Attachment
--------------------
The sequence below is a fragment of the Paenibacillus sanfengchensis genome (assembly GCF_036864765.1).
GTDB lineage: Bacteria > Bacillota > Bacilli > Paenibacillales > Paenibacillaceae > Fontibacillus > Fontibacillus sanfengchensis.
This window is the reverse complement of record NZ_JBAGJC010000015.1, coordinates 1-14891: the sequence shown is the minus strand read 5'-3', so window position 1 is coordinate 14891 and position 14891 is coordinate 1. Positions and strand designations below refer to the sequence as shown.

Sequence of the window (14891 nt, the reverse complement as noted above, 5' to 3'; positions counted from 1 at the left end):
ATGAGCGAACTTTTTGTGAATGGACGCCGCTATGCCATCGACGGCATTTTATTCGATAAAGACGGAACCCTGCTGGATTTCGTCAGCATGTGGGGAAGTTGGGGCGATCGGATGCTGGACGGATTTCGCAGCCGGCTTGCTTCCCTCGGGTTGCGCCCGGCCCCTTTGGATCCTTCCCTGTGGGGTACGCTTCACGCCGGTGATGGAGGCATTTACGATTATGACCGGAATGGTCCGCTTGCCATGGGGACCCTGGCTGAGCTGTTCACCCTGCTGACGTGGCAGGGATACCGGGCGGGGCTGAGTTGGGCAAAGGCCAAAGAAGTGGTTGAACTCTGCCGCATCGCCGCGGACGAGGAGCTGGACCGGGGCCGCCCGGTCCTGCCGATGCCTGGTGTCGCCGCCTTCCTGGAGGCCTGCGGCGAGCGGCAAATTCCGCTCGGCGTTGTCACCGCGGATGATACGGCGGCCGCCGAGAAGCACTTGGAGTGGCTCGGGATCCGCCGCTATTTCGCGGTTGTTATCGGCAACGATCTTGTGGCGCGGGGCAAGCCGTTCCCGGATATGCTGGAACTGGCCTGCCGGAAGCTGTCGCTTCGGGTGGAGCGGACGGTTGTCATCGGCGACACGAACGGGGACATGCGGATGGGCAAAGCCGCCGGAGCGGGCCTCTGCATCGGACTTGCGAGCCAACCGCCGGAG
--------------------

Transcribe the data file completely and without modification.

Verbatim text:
The sequence below is a fragment of the Paenibacillus sanfengchensis genome (assembly GCF_036864765.1).
GTDB lineage: Bacteria > Bacillota > Bacilli > Paenibacillales > Paenibacillaceae > Fontibacillus > Fontibacillus sanfengchensis.
This window is the reverse complement of record NZ_JBAGJC010000015.1, coordinates 1-14891: the sequence shown is the minus strand read 5'-3', so window position 1 is coordinate 14891 and position 14891 is coordinate 1. Positions and strand designations below refer to the sequence as shown.

Sequence of the window (14891 nt, the reverse complement as noted above, 5' to 3'; positions counted from 1 at the left end):
ATGAGCGAACTTTTTGTGAATGGACGCCGCTATGCCATCGACGGCATTTTATTCGATAAAGACGGAACCCTGCTGGATTTCGTCAGCATGTGGGGAAGTTGGGGCGATCGGATGCTGGACGGATTTCGCAGCCGGCTTGCTTCCCTCGGGTTGCGCCCGGCCCCTTTGGATCCTTCCCTGTGGGGTACGCTTCACGCCGGTGATGGAGGCATTTACGATTATGACCGGAATGGTCCGCTTGCCATGGGGACCCTGGCTGAGCTGTTCACCCTGCTGACGTGGCAGGGATACCGGGCGGGGCTGAGTTGGGCAAAGGCCAAAGAAGTGGTTGAACTCTGCCGCATCGCCGCGGACGAGGAGCTGGACCGGGGCCGCCCGGTCCTGCCGATGCCTGGTGTCGCCGCCTTCCTGGAGGCCTGCGGCGAGCGGCAAATTCCGCTCGGCGTTGTCACCGCGGATGATACGGCGGCCGCCGAGAAGCACTTGGAGTGGCTCGGGATCCGCCGCTATTTCGCGGTTGTTATCGGCAACGATCTTGTGGCGCGGGGCAAGCCGTTCCCGGATATGCTGGAACTGGCCTGCCGGAAGCTGTCGCTTCGGGTGGAGCGGACGGTTGTCATCGGCGACACGAACGGGGACATGCGGATGGGCAAAGCCGCCGGAGCGGGCCTCTGCATCGGACTTGCGAGCCAACCGCCGGAG